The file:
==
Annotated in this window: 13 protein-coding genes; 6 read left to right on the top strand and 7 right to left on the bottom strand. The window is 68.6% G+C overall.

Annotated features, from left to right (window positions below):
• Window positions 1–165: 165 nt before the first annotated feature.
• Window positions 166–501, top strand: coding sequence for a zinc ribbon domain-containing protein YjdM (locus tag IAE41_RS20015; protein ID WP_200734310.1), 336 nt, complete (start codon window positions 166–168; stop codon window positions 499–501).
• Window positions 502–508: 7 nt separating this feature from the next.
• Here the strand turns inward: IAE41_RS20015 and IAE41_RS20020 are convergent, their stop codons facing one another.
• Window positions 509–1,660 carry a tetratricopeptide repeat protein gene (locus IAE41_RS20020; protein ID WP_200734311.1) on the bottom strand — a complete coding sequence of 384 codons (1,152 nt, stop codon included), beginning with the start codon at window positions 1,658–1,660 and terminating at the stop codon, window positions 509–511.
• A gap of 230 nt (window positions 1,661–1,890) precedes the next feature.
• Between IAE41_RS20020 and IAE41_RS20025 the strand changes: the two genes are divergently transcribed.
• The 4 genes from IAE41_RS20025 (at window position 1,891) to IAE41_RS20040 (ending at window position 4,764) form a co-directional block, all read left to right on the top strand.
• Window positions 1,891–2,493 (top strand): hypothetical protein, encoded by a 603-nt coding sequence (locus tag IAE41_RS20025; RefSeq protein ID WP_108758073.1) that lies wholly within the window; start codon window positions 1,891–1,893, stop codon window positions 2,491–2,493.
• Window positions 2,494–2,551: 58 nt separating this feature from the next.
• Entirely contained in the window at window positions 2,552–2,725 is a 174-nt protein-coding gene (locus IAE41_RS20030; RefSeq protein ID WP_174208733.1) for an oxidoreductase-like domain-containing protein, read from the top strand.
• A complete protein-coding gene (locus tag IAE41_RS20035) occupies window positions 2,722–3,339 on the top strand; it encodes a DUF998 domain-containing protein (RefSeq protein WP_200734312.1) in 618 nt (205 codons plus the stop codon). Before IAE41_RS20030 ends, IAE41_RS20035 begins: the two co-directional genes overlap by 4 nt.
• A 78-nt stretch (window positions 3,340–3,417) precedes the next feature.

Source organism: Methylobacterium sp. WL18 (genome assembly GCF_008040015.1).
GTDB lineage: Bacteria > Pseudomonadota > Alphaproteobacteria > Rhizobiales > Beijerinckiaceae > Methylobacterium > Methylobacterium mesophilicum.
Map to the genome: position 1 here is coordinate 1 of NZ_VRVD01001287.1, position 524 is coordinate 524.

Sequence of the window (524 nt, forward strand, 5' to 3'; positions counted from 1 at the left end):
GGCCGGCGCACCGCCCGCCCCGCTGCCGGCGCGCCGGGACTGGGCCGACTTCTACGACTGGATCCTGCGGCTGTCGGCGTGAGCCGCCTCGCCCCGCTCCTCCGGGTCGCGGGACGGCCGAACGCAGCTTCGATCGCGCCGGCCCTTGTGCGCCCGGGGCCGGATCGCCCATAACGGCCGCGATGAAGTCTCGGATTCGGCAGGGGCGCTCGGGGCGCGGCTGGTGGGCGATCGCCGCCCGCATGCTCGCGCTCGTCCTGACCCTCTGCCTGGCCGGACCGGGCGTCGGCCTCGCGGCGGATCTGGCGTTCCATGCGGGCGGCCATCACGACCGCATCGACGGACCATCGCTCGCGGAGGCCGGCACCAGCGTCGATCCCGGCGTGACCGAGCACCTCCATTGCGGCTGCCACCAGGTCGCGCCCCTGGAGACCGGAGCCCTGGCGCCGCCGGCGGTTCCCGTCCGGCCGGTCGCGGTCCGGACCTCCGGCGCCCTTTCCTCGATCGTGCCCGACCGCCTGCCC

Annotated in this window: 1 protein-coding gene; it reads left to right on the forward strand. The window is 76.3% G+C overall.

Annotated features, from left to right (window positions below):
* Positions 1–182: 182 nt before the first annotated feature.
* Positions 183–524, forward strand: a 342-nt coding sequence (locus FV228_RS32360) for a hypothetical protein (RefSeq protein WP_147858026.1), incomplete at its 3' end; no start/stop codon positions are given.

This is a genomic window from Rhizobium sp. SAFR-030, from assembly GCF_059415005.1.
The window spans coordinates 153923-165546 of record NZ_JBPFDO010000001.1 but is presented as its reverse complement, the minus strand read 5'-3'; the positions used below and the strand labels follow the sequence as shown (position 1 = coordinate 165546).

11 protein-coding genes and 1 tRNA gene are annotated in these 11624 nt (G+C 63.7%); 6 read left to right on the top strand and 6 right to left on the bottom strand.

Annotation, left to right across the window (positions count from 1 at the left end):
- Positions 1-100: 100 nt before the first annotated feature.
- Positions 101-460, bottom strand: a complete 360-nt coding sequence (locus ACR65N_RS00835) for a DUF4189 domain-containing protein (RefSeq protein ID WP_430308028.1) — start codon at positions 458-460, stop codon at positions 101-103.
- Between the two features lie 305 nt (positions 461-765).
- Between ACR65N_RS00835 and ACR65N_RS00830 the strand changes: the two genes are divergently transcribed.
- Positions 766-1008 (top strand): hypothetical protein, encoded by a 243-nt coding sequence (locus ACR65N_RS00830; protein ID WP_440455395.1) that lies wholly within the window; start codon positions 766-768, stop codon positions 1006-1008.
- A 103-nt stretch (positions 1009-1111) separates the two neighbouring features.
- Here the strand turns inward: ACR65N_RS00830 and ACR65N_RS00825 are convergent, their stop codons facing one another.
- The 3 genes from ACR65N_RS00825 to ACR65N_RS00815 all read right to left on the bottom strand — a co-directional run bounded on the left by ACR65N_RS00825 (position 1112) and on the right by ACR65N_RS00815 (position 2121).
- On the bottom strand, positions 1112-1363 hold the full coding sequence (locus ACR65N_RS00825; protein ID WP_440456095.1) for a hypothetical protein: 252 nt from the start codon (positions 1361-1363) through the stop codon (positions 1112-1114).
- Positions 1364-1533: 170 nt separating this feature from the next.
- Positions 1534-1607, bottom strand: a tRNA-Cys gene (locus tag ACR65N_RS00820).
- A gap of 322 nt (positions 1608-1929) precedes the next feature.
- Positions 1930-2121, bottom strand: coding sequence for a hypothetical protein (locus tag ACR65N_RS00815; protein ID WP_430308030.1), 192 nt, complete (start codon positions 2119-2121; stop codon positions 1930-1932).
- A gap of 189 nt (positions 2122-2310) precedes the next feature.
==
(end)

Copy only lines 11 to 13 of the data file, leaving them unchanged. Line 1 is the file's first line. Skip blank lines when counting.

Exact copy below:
• Window positions 1,891–2,493 (top strand): hypothetical protein, encoded by a 603-nt coding sequence (locus tag IAE41_RS20025; RefSeq protein ID WP_108758073.1) that lies wholly within the window; start codon window positions 1,891–1,893, stop codon window positions 2,491–2,493.
• Window positions 2,494–2,551: 58 nt separating this feature from the next.
• Entirely contained in the window at window positions 2,552–2,725 is a 174-nt protein-coding gene (locus IAE41_RS20030; RefSeq protein ID WP_174208733.1) for an oxidoreductase-like domain-containing protein, read from the top strand.